You could read probably two of these books each day, and I suggest you do, as each of them has something unique to offer. Alright, maybe two a day is reaching but a few a week is definitely doable, even for slower readers.
I saw this book all the time, on Goodreads, on favorite lists, mentioned by authors, in a conversation about disturbing books, but I only picked it up after I put it on the wall and even then, I hadn't actually paid attention to what the book was about. This was probably a mistake. I basically read this book with bug eyes and slack-jawed astonishment, flying through the pages in a frenzy as I found out about how Alice was abducted and sexually abused for five years. She was starved to keep her body childlike, and she has received no education since her abduction. Some reviewers label this book as horror, and it honestly reads like a horror book, or a thriller, because it is off-putting and I was not sure where the story was going to end. I was compelled to keep reading. But one cannot call this story unrealistic. Pedophilia, child sex trafficking, and their like are very much still happening. I am uncomfortable recommending alternative reads to this one as most of the ones that come to mind do not actually cover the same topics: kidnapping is not always sexual, abuse is not always sexual abuse, captive/captor are not always deranged adult and young child, etc. If you want to read about what it might be like for the victims of a murderous pedophile or are looking for a shock, read this. It is uncomfortable and it is unforgettable. 4/5 stars
Robert Cormier wrote I Am the Cheese, which will forever be burned in my brain as it was a question at pub trivia that I got incorrect a few months back. As such, I made it a personal goal to read several of his books in the next year or two because 1. I hate getting questions wrong in pub trivia; 2. His books are supposed to be twisty and well-written (some are required in many high school curricula); and 3. Most importantly to me, they are very short. I immediately put Heroes on hold at the library when I read its blurb:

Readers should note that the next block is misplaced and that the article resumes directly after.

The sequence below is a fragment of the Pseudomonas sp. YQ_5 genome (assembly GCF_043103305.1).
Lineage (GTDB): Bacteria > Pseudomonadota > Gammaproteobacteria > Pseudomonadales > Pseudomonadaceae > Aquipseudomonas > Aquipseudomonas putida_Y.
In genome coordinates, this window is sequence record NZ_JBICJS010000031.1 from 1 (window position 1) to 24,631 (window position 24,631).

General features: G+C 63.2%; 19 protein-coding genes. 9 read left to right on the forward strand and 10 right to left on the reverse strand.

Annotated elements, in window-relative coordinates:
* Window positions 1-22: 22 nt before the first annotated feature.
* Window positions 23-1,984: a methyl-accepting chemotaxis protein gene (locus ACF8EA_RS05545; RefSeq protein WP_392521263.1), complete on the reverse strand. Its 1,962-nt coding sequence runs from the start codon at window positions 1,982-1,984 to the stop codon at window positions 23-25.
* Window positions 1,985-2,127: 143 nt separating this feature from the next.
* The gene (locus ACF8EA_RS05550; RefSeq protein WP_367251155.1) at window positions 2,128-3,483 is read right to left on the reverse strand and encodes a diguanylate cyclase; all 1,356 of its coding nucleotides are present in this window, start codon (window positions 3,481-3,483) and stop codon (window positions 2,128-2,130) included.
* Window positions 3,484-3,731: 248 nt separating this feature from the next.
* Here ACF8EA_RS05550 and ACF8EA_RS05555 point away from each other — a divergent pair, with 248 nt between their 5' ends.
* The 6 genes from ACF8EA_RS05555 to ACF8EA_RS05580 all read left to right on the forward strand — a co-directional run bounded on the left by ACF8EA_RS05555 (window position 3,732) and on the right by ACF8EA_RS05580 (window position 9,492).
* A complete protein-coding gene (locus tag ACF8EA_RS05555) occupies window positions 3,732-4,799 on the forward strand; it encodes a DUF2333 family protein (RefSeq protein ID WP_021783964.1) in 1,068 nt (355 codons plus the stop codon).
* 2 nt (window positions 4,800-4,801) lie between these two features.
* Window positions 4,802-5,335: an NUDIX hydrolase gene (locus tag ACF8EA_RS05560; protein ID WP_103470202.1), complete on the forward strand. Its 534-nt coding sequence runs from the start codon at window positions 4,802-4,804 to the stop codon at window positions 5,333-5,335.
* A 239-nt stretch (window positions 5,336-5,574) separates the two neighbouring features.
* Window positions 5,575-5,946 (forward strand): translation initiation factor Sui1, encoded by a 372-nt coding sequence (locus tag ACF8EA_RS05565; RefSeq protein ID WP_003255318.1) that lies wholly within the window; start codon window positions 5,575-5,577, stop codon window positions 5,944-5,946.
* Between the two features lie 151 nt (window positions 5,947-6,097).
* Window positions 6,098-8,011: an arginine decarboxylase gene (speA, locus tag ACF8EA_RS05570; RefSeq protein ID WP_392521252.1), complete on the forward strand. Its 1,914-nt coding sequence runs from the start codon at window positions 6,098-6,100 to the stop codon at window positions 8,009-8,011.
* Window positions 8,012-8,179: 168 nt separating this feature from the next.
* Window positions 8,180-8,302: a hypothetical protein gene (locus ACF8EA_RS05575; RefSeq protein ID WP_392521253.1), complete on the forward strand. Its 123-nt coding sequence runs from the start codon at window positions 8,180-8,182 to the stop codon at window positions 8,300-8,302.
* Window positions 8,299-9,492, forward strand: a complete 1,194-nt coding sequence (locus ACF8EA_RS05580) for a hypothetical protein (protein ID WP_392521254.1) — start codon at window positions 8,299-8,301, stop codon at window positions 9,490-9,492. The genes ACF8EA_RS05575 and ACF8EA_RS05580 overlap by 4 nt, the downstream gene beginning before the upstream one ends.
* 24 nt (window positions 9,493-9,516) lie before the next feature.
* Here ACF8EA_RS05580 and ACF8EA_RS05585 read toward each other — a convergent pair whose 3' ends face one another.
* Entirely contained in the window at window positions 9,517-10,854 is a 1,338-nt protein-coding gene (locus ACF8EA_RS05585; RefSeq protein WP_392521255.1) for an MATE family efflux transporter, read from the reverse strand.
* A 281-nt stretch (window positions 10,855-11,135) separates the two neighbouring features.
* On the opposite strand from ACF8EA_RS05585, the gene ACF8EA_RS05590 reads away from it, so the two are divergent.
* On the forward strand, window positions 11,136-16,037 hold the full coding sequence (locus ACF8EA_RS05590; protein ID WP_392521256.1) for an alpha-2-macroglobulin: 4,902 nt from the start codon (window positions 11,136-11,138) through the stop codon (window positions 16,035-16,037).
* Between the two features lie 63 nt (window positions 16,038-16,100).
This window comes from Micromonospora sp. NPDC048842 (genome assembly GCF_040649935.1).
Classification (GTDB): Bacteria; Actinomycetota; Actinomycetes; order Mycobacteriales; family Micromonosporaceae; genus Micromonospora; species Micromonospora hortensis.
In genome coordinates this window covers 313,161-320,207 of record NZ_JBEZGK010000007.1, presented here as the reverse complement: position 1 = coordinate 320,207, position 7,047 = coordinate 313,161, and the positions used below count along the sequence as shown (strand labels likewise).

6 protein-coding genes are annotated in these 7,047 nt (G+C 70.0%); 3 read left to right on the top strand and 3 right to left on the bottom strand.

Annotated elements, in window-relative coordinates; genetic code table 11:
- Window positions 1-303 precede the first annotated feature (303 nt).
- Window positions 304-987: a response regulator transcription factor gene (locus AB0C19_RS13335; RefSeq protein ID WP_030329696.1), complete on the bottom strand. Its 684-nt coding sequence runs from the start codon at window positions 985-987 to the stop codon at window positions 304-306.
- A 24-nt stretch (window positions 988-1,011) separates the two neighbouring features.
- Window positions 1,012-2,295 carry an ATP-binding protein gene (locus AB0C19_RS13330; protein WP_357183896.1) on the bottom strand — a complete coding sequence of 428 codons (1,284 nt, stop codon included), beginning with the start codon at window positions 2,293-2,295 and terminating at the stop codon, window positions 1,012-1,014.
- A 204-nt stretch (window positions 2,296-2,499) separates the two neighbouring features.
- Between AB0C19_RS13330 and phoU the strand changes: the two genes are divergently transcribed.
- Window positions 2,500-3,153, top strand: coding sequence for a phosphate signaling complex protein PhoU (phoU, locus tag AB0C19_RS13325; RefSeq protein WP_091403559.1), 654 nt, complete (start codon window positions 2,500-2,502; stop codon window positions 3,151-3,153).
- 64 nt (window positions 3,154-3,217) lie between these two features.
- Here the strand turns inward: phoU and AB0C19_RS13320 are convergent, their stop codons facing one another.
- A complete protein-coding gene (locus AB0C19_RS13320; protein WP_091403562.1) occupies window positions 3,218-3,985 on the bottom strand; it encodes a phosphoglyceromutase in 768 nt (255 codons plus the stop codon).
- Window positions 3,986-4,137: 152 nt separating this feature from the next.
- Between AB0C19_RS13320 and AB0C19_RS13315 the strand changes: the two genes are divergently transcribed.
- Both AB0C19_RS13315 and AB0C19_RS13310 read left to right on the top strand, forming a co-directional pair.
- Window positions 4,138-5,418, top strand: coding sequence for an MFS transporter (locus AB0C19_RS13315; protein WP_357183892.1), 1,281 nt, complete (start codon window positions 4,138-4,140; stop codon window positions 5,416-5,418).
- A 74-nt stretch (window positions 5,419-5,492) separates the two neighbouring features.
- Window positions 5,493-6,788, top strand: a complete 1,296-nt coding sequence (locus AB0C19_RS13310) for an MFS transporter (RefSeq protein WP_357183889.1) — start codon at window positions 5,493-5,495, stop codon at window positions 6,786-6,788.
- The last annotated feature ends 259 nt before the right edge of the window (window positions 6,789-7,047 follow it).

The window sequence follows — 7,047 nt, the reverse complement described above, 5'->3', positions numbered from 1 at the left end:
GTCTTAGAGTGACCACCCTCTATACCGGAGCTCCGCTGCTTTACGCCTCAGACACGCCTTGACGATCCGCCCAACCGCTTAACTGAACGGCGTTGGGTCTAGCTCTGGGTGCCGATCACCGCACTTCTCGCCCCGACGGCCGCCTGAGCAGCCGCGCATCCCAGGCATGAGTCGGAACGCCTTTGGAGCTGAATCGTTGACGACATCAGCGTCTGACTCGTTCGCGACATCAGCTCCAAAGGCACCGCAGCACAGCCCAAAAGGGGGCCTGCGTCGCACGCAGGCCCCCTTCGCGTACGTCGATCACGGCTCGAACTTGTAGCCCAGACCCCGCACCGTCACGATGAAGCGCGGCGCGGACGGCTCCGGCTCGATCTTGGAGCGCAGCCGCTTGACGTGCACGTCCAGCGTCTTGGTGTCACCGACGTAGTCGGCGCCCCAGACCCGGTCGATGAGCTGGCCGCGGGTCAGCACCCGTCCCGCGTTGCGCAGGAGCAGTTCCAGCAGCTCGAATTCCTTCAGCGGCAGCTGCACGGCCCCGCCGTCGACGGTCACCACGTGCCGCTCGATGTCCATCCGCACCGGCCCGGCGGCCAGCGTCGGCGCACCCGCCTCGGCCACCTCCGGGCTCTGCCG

Francis Joseph Cassavant is eighteen. He has just returned home from the Second World War, and he has no face. He does have a gun and a mission: to murder his childhood hero.
Imagine you are sitting in a room with me right now. Now go ahead and look into my eyes and tell me that if you read a blurb about a soldier with no face coming back to his hometown to murder someone, you wouldn't be interested in picking the book up. You're a liar, that's jacket copy at its best. I am very confused about what this soldier looks like from the cover. Does the background image look like a woman to anyone else? Maybe it's the bangs? There is somehow a ton and yet nothing going on in this story. I don't want to ruin the motive behind his revenge plot but I will say that this book just feels bleak. I felt horrible that a naive kid joined the army, was seriously injured, and then returns to a town that's forgotten him, filled with other physically and mentally injured vets, and devoid of hope. Francis covers his entire face for the entirety so I never got a full idea of what he might look like but Cormier didn't play it down at all, instead (perhaps overly) mentioning the oozing crevices of Francis' face where his features used to be and the soaked-through bandages that filled with blood and pus. Heroes reads like a short story. It is a quick sketch of what one soldier's reasons were for joining the forces and how failing to act can haunt a person forever. In my opinion, the only reason to read this is the story. Those looking to get quotable quotes or flowery prose should just move along. 3/5 stars
Dear Sara Zarr,
How could you narrate the audiobooks of Story of a Girl, Once Was Lost, and Sweethearts and then NOT narrate How to Save a Life? Don't you have any respect for the "people" who get addicted to hearing you read your own books? I think you should consider the very real possibility that you are evil.
People is in quotation marks because I'm assuming from the level of my outrage that there must be other people out there. For now, though, it's just me. Story of a Girl is about a teenager whose family and social life were upturned when her father caught her having sex with her brother's best friend in a car. In typical Zarr fashion, the story is very contained, both temporally and in terms of side plots, but it is still contemplative. In one summer, Deanna does a lot of growing up, and the people around her aren't exempt from a bit of growth themselves. At times, it was painful to experience life in Deanna's home because I know what it is like to have something unsaid and undealt with hanging over a group of people until every interaction just feels awkwardly awful. I could feel how frustrating Deanna's life was and Zarr's unaffected tone of voice was perfect for Deanna's teenage skepticism. 4/5 stars
This awkwardly-covered book follows a teenager with cerebral palsy around while he attempts to break free a bit from the strict rules his grandmother enforces. He befriends a popular girl at school who exposes him to the wonderful worlds of dance clubs, drugs, and making out. I liked the book as a character study and I wasn't expecting more to happen but the author adds in a storyline about Ben's interest in filmmaking that overwhelms the second half of the book and changed the flow for me. (though there is a second book and it looks to be more about filmmaking) The dialogue is funny and Ben's addiction to going to the movies (where no one judges him) was endearing, but I lost all my attachment to this book as the story went on. It went from a 4 star book to a 2.5/5 stars.